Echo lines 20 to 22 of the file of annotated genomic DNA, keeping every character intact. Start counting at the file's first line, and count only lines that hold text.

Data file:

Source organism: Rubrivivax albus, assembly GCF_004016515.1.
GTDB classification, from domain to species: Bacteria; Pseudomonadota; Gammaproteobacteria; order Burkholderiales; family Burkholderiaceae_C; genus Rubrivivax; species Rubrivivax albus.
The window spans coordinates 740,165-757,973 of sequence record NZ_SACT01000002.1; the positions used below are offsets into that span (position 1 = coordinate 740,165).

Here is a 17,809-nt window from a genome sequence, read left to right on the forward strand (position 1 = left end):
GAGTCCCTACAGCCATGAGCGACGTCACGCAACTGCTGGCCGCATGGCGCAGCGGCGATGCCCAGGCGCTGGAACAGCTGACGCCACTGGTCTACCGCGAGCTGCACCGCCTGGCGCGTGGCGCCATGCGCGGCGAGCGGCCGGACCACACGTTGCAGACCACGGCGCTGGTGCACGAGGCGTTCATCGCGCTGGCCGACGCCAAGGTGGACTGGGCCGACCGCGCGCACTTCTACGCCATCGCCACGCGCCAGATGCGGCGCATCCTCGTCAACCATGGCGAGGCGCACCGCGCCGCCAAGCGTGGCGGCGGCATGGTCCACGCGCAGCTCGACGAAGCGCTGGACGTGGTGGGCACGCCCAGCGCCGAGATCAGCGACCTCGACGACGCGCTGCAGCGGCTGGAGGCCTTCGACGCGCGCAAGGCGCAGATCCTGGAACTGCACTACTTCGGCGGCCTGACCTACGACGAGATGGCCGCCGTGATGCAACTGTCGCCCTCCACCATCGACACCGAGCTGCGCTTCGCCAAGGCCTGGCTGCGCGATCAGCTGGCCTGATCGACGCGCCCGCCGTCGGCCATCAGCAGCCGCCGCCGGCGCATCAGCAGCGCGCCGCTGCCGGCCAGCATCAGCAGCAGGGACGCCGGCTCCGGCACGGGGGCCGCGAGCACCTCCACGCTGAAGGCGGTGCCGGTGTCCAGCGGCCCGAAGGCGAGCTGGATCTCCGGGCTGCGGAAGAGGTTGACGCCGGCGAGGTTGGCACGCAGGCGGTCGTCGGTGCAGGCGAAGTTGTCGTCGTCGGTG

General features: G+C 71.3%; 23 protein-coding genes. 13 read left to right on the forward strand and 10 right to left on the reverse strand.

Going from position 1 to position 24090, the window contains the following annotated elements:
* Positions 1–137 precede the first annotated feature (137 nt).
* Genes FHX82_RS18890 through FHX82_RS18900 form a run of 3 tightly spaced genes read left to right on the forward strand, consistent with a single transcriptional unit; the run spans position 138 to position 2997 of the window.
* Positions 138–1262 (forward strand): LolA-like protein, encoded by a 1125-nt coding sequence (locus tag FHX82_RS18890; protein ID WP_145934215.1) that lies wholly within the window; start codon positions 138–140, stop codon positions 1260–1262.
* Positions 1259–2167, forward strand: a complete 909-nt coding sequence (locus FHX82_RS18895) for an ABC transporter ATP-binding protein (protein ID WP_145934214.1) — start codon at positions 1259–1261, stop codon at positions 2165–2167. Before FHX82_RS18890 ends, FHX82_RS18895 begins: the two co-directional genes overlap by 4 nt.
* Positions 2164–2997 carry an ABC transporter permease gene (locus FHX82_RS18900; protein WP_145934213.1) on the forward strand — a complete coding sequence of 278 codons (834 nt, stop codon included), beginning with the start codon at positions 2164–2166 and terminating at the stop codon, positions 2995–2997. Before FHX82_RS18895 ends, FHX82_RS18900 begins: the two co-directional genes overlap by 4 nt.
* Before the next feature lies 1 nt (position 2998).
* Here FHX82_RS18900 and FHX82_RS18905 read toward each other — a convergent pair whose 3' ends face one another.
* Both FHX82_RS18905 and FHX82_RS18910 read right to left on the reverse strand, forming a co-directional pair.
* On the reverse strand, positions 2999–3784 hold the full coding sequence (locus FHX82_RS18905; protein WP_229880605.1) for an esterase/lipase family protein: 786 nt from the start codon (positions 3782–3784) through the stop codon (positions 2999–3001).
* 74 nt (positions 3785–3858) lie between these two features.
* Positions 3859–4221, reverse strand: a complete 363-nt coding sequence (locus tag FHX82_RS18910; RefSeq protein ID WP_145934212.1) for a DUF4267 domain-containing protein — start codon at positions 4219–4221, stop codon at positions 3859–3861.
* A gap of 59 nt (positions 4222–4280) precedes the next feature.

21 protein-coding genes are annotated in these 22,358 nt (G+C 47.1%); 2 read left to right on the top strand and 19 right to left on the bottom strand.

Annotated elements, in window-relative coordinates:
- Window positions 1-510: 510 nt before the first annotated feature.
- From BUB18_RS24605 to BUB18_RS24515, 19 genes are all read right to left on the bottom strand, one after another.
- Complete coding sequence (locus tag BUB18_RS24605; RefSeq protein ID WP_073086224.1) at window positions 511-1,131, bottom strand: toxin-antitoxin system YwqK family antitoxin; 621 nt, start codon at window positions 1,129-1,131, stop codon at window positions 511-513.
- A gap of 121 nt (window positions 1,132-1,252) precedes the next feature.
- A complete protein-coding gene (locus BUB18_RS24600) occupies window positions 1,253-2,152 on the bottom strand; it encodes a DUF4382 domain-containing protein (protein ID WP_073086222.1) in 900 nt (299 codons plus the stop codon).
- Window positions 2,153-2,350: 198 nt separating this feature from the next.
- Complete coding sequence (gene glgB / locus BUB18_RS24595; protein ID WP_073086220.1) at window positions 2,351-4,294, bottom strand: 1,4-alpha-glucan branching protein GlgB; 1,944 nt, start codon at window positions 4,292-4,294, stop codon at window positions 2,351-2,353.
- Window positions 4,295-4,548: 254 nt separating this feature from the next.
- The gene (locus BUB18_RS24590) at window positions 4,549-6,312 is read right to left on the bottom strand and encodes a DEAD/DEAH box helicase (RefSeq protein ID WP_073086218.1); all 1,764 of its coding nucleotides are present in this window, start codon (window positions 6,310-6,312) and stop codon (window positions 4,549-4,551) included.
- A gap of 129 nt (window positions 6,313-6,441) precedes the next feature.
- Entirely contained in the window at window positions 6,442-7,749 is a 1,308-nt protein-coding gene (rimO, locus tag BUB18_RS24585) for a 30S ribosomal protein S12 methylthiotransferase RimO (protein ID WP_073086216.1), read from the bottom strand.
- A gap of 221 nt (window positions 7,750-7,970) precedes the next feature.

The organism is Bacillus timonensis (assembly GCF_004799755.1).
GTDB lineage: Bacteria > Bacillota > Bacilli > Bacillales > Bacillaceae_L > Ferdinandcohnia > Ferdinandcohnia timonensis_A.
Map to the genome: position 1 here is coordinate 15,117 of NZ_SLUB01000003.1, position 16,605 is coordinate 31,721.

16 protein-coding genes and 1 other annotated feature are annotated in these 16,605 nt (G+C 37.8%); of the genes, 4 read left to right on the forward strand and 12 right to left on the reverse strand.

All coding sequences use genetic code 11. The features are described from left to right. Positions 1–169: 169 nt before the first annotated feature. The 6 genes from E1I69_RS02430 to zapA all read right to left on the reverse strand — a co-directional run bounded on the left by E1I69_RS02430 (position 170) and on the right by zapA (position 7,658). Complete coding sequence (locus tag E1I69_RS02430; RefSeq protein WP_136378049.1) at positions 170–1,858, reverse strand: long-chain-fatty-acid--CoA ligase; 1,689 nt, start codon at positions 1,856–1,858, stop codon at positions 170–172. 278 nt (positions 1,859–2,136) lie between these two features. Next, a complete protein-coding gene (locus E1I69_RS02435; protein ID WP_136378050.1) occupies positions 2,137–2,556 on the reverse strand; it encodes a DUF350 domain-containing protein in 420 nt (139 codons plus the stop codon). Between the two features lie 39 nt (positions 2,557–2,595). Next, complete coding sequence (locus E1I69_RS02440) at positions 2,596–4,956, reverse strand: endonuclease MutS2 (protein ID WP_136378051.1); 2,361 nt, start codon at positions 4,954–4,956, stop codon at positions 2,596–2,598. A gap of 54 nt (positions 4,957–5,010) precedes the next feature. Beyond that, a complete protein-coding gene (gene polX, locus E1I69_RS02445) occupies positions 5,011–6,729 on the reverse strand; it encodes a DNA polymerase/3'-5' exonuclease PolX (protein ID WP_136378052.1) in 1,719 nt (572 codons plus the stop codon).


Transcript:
21 protein-coding genes are annotated in these 22,358 nt (G+C 47.1%); 2 read left to right on the top strand and 19 right to left on the bottom strand.

Annotated elements, in window-relative coordinates:
- Window positions 1-510: 510 nt before the first annotated feature.